Following the model of watershed report cards, the State of the Bay report presents information about key ecosystem health indicators along Georgian Bay.  Key indicators were selected in the areas of water quality, wetlands, fisheries, and landscape in order to provide a science-based snapshot of conditions from Honey Harbour to Killarney-McGregor Bay.  The State of the Bay project aims to summarize existing scientific reports about the Great Lakes, Lake Huron, and Georgian Bay, and bring it down to smaller regions of the Bay, so readers can learn about environmental conditions and trends in their own backyards.

The whole process of choosing ecosystem health indicators to effectively communicate complex science to the public raised a number of questions:

  • Is the indicator a good barometer of ecosystem health?
  • Do the indicators tell a meaningful story?
  • Is the indicator data available/affordable and will it continue to be available in the future?
  • Can the results be “graded” and what is an ‘A’ score over a ‘B’?
  • One of the biggest challenges was how to address ecosystem diversity – from nearshore areas to outer islands.  How to compare or average these results would be like comparing apples and oranges.
  • Another concern was about at what (regional/community) scale the results should be presented?  Clearly giving the entire Georgian Bay a single grade would not be meaningful.

A number of factors informed the selection process for the ecosystem health indicators, including: public consultation, advice and guidance from scientists, an ecosystem health workshop, and a literature review.  After selecting the six ecosystem health indicators, background research was carried out in order to identify available data sources, benchmarks, and information relevant to Georgian Bay.  However, there are certain instances where data does not exist.  In other words, it has not been collected through government, university, or community research and monitoring programs.   Data gaps are considered to be an important outcome of the report card project.  By flagging these data needs, hopefully they will be strategically filled and inform future report cards.  Effective monitoring programs, such as the Lake Partner Program, provide long-term data that help establish trends.  The reporting cycle for showing changes is typically 4-5 years and the project partners are hopeful that these gaps will be met in that timeframe through partnerships, community monitoring, and more research.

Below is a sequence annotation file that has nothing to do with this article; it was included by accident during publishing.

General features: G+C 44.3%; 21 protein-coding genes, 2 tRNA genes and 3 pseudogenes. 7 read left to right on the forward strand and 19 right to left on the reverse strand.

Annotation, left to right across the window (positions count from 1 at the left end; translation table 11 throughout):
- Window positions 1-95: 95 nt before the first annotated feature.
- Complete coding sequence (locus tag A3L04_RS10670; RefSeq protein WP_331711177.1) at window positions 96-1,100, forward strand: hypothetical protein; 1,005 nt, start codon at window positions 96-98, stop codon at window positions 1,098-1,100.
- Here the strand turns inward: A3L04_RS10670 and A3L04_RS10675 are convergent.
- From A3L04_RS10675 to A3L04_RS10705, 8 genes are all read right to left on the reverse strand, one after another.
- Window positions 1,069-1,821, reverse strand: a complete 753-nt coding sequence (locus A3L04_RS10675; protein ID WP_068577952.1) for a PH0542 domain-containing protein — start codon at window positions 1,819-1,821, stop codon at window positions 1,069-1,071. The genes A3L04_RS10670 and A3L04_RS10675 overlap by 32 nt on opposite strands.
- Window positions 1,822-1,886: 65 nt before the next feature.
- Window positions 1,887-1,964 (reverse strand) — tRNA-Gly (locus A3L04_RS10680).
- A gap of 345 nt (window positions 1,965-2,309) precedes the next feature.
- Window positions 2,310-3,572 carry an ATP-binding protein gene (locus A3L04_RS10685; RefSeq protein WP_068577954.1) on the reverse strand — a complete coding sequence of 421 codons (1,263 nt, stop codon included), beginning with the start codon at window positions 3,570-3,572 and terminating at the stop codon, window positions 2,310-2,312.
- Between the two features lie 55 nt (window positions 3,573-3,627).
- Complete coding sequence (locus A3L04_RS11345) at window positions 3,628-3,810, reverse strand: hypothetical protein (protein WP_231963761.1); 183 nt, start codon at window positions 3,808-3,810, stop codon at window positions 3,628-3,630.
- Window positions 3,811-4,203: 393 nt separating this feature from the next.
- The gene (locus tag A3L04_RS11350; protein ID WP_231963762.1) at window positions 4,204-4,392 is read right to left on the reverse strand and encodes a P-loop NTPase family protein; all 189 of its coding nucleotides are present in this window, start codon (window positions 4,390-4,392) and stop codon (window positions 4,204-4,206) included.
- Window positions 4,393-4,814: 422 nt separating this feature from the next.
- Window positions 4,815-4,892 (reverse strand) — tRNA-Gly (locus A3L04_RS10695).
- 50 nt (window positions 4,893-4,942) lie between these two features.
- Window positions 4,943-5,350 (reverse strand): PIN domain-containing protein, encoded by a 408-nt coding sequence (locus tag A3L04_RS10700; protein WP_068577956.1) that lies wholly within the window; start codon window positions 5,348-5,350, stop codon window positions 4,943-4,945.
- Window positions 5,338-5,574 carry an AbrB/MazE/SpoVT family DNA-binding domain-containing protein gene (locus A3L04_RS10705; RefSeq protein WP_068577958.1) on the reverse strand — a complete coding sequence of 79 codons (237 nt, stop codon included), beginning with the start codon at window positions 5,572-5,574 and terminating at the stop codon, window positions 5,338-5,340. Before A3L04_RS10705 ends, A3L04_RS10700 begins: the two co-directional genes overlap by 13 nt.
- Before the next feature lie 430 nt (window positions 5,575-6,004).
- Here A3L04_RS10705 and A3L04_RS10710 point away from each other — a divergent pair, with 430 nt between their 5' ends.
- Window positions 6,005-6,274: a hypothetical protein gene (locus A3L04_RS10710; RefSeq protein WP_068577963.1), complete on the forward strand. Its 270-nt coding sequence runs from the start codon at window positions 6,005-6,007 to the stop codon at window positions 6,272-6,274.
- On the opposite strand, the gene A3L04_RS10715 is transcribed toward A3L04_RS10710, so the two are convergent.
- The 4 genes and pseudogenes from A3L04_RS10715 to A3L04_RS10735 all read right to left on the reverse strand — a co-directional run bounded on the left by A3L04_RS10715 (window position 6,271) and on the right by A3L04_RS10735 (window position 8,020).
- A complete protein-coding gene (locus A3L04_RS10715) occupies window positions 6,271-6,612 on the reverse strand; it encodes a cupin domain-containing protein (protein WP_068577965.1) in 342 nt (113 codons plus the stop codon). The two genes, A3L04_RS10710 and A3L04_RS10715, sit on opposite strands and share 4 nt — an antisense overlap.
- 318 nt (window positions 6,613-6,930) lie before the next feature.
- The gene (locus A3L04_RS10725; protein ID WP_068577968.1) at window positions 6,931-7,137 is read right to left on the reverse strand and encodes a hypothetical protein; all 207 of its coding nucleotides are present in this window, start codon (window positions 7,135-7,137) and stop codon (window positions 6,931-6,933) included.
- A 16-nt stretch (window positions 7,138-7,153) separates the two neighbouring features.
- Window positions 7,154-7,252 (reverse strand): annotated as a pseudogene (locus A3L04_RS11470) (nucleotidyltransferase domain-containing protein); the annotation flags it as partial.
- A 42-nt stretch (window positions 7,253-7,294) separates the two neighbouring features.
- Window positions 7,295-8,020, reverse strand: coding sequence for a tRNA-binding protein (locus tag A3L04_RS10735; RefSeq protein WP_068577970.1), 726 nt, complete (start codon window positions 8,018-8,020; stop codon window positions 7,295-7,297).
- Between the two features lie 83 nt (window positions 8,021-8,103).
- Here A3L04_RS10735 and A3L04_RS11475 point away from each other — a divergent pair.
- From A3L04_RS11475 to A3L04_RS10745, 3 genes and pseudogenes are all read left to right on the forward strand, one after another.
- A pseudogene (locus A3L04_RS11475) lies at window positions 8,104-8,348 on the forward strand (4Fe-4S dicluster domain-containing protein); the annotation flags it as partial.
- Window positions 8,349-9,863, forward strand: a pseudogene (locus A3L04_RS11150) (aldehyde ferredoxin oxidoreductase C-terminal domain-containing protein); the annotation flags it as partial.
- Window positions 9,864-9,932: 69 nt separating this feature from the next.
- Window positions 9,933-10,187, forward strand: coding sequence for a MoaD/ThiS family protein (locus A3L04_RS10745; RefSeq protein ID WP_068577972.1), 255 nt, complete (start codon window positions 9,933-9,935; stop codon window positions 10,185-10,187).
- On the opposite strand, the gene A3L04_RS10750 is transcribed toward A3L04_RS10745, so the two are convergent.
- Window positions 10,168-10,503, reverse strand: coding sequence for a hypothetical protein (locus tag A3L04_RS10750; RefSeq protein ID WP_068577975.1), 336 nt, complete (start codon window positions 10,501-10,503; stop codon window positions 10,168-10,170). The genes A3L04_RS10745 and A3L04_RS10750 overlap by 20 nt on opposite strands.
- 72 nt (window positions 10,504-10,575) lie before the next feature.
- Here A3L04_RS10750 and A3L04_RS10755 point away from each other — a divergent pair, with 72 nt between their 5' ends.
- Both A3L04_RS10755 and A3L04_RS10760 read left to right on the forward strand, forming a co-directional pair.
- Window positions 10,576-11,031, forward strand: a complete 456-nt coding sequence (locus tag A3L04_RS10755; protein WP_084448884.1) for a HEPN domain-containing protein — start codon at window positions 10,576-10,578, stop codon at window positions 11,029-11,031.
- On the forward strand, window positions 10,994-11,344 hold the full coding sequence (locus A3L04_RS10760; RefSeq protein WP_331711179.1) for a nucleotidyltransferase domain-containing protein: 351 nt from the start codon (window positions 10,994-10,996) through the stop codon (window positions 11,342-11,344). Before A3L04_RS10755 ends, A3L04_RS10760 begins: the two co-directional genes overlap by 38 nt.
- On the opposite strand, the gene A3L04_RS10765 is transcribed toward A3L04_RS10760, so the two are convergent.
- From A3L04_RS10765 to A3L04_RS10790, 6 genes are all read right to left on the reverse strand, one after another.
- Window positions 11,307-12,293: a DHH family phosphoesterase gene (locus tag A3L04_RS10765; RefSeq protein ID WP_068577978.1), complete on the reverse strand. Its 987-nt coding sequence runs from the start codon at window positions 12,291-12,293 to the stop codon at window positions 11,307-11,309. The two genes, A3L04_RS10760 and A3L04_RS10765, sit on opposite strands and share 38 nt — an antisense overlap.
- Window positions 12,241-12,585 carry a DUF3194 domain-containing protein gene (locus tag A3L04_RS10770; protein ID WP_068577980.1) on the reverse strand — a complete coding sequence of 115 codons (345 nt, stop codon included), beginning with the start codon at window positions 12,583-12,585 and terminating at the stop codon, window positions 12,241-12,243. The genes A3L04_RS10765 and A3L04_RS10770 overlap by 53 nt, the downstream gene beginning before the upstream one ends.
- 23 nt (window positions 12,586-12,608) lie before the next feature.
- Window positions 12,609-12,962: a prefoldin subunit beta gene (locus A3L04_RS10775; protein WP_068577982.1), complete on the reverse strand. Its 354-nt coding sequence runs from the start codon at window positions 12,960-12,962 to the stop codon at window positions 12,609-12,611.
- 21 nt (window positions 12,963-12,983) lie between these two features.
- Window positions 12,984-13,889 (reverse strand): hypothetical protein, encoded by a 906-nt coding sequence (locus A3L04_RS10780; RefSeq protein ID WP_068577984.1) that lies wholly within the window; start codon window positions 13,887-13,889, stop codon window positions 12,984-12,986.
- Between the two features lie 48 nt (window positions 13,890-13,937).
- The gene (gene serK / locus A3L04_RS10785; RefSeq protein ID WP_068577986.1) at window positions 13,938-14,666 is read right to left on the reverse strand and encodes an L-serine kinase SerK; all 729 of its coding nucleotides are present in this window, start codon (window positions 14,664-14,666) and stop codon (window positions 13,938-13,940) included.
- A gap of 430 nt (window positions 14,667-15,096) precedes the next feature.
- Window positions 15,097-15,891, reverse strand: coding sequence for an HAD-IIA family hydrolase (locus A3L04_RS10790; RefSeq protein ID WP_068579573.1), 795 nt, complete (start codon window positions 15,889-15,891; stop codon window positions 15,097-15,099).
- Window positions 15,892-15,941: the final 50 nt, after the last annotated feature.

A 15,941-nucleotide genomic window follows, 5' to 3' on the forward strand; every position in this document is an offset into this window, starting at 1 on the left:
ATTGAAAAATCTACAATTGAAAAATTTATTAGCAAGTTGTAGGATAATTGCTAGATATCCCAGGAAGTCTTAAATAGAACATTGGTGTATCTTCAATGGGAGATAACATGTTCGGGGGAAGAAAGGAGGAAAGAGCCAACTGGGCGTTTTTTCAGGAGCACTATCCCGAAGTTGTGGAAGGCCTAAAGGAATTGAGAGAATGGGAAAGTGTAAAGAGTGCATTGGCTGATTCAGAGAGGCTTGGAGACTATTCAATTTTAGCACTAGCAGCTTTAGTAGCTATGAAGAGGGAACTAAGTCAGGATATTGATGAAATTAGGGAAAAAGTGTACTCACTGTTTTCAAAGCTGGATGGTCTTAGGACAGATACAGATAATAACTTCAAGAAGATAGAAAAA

David Bywater

French River, Georgian Bay

The six ecosystem health indicators selected for the 2013 State of the Bay report card are:

  1. Phosphorus as an indicator of water quality;
  2. Fish community health;